Although location-based applications optimize the use of transport resources, reduce fuel consumption and allow people to plan their daily activities conveniently, privacy threats hinder the proliferation of such services in society. The main concern is that a service provider is able to obtain a complete user profile that not only includes a complete history of the user’s movements, but also reveals the type of information that has been accessed, as well as where and when it was accessed.

    My work allows people to have control over their sensitive data pertaining to health, habits and whereabouts, allowing them to access location-based services without the downsides. Research on privacy protection has a very high impact as privacy threats are now a global problem.

  5. What do you hope to accomplish with your research in the next decade?
  6. I hope to solve problems in the context of my country by applying my expertise in privacy research. In my country, women encounter harassment on roads, on public transportation and at public events. However, women do not feel comfortable sharing their harassment data. To solve this issue, my plan is to build an application that will help women report harassment anonymously and find safe paths from one place to another based on the harassment data.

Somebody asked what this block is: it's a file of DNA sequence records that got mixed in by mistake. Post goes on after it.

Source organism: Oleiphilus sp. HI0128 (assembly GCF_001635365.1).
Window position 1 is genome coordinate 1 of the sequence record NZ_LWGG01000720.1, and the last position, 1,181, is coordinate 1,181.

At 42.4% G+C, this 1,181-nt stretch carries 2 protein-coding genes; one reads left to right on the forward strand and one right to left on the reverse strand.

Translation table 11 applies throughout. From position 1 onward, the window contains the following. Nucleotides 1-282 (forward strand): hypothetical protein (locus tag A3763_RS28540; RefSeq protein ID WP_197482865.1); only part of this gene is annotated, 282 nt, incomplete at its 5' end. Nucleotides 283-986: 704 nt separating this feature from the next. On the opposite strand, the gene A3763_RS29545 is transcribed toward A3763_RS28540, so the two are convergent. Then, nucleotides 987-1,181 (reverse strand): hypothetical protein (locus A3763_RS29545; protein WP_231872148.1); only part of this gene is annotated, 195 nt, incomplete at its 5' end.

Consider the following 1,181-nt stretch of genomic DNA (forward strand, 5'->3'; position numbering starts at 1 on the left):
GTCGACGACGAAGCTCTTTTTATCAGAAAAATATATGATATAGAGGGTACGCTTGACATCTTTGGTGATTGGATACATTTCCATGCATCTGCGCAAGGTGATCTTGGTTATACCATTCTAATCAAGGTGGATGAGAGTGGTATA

On the other hand, workers in my country live in poverty and are subjected to very poor working conditions in garments and textile industries. Yet, they hesitate to give feedback to their employers for fear of losing their jobs. I am thus working to develop technology-based solutions to collect workplace feedback in a privacy-preserving manner.

    These efforts are in their initial stages and there is a long way to go. Working under the constraints of limited funding for research and little support for PhD students, I will be very happy if I can contribute to my country through my research.